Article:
• Relaxation: Spend the remainder of the day relaxing by Erhai Lake, visiting hot springs, or indulging in spa treatments.

Day 4 (optional):

  • Jizushan: Visit Jizushan for stunning views of Dali or take a day trip to Jianchuan and explore the Yunnan Nationalities Village.

Note: This itinerary can be adjusted based on your preferences and the available time. Consider checking the opening hours of attractions and planning travel time between destinations for a well-paced and enjoyable experience in Dali.

Is Dali A Safe City To Visit?

Dali is generally considered a safe city to visit. Like any travel destination, it is important to exercise caution and take common-sense precautions to ensure your safety. Here are some safety tips to keep in mind when visiting Dali:

  1. Personal Belongings: Keep your personal belongings, including wallets, passports, and electronics, secure at all times. Be cautious of pickpockets, especially in crowded areas or public transportation.
  2. Transportation: Use licensed taxis or reliable transportation services. If you’re renting a vehicle, ensure that you have the necessary licenses and insurance.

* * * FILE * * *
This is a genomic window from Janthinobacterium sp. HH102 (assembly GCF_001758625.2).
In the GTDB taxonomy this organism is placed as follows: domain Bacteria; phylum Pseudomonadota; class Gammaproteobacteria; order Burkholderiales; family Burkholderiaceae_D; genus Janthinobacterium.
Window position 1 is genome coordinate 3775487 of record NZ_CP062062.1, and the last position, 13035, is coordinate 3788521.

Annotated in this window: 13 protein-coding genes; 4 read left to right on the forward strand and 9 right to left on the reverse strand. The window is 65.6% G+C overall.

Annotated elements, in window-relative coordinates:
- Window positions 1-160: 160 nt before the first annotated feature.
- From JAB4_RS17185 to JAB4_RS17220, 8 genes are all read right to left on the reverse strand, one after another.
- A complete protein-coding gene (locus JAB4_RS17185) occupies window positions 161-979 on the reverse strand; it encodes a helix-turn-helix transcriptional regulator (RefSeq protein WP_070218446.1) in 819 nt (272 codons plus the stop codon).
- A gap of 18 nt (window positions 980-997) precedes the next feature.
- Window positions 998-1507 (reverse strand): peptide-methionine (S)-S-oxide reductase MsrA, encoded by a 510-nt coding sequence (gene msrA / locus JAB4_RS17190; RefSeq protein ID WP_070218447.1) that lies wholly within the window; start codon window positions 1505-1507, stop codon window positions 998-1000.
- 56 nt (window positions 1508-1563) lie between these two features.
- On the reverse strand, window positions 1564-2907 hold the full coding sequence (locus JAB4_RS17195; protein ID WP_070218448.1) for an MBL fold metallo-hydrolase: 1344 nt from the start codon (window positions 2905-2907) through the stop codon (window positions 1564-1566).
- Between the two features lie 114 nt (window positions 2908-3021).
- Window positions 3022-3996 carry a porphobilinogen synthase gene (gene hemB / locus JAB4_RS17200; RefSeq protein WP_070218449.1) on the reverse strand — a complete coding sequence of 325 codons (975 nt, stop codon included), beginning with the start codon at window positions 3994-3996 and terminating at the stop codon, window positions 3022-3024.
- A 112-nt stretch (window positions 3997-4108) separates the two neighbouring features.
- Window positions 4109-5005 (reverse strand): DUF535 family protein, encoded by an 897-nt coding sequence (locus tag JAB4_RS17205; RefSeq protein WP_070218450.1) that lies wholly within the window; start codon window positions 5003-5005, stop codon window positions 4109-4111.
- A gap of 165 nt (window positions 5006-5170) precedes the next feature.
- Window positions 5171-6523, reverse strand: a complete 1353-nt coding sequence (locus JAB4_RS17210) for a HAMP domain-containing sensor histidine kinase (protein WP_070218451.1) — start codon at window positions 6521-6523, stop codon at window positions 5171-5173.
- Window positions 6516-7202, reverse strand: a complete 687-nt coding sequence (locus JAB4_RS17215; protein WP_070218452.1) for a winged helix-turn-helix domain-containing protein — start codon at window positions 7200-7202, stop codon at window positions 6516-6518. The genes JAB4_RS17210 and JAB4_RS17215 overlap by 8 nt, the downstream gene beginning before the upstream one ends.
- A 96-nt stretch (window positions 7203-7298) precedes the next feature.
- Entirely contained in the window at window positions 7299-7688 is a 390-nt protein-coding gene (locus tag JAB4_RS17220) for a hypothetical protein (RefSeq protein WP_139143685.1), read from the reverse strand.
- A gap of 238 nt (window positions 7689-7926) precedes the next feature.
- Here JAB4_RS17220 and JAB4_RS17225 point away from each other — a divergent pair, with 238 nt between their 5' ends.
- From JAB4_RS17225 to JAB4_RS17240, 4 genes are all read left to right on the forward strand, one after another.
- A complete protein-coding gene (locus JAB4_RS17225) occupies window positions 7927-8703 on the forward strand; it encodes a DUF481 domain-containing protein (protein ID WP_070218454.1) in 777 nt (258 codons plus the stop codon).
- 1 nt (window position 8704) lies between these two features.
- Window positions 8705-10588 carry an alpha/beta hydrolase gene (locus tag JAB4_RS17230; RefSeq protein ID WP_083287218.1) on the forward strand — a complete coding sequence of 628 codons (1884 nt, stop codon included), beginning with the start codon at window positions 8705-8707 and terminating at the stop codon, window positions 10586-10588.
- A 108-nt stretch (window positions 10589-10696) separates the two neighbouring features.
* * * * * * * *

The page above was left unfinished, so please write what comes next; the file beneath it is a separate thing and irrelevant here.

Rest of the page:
3. Street Safety: Be aware of your surroundings and follow local traffic rules when crossing roads. Stay on well-lit and populated streets, particularly at night. It’s advisable to avoid isolated areas during late hours.
  4. Scams: Be cautious of potential scams targeting tourists, such as overcharging for goods or services. Always negotiate prices beforehand and verify prices or charges before making any transactions.
  5. Drinking Water: Drink bottled or purified water to avoid any potential health risks. It’s advisable to carry a reusable water bottle with a built-in filter to reduce plastic waste.
  6. Health and Safety Precautions: Take basic health precautions, such as washing hands frequently and practicing good hygiene. Consider having travel insurance that covers any medical emergencies or unexpected incidents.
  7. Local Laws and Customs: Familiarize yourself with local laws and customs to ensure respectful behavior. It’s always advisable to dress modestly, particularly when visiting religious or cultural sites.
  8. Emergency Numbers: Save emergency contact numbers, including the local police and your embassy or consulate, in case of any emergencies or unforeseen circumstances.

While Dali is generally considered safe, it’s always a good idea to stay informed about the current travel advisories and follow the guidance of local authorities. By taking these precautions, you can have a safe and enjoyable visit to Dali.